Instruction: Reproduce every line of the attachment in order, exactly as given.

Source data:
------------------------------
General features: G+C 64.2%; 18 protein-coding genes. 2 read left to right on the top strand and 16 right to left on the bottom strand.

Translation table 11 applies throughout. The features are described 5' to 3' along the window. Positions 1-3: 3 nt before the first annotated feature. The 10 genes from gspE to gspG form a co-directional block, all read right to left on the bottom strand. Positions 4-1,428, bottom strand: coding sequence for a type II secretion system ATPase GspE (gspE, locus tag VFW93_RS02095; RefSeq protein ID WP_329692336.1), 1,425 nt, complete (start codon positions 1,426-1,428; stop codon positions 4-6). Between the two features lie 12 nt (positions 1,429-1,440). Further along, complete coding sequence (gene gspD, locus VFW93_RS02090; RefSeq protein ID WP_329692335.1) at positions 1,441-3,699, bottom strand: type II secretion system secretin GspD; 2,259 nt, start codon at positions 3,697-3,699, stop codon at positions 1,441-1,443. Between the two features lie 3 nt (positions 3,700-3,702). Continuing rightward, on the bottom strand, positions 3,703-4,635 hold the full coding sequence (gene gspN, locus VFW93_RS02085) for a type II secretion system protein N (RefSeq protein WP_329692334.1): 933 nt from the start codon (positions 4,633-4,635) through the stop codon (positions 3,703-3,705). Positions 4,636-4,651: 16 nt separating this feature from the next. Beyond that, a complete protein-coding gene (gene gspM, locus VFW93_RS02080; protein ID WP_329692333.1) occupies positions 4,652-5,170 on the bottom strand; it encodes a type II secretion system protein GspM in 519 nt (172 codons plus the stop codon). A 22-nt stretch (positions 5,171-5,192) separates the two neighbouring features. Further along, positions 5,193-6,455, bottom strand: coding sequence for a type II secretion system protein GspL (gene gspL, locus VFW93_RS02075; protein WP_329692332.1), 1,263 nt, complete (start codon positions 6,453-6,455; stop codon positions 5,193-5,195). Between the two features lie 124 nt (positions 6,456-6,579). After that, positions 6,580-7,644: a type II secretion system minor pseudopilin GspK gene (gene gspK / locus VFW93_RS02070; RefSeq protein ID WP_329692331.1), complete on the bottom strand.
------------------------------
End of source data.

General features: G+C 64.2%; 18 protein-coding genes. 2 read left to right on the top strand and 16 right to left on the bottom strand.

Translation table 11 applies throughout. The features are described 5' to 3' along the window. Positions 1-3: 3 nt before the first annotated feature. The 10 genes from gspE to gspG form a co-directional block, all read right to left on the bottom strand. Positions 4-1,428, bottom strand: coding sequence for a type II secretion system ATPase GspE (gspE, locus tag VFW93_RS02095; RefSeq protein ID WP_329692336.1), 1,425 nt, complete (start codon positions 1,426-1,428; stop codon positions 4-6). Between the two features lie 12 nt (positions 1,429-1,440). Further along, complete coding sequence (gene gspD, locus VFW93_RS02090; RefSeq protein ID WP_329692335.1) at positions 1,441-3,699, bottom strand: type II secretion system secretin GspD; 2,259 nt, start codon at positions 3,697-3,699, stop codon at positions 1,441-1,443. Between the two features lie 3 nt (positions 3,700-3,702). Continuing rightward, on the bottom strand, positions 3,703-4,635 hold the full coding sequence (gene gspN, locus VFW93_RS02085) for a type II secretion system protein N (RefSeq protein WP_329692334.1): 933 nt from the start codon (positions 4,633-4,635) through the stop codon (positions 3,703-3,705). Positions 4,636-4,651: 16 nt separating this feature from the next. Beyond that, a complete protein-coding gene (gene gspM, locus VFW93_RS02080; protein ID WP_329692333.1) occupies positions 4,652-5,170 on the bottom strand; it encodes a type II secretion system protein GspM in 519 nt (172 codons plus the stop codon). A 22-nt stretch (positions 5,171-5,192) separates the two neighbouring features. Further along, positions 5,193-6,455, bottom strand: coding sequence for a type II secretion system protein GspL (gene gspL, locus VFW93_RS02075; protein WP_329692332.1), 1,263 nt, complete (start codon positions 6,453-6,455; stop codon positions 5,193-5,195). Between the two features lie 124 nt (positions 6,456-6,579). After that, positions 6,580-7,644: a type II secretion system minor pseudopilin GspK gene (gene gspK / locus VFW93_RS02070; RefSeq protein ID WP_329692331.1), complete on the bottom strand.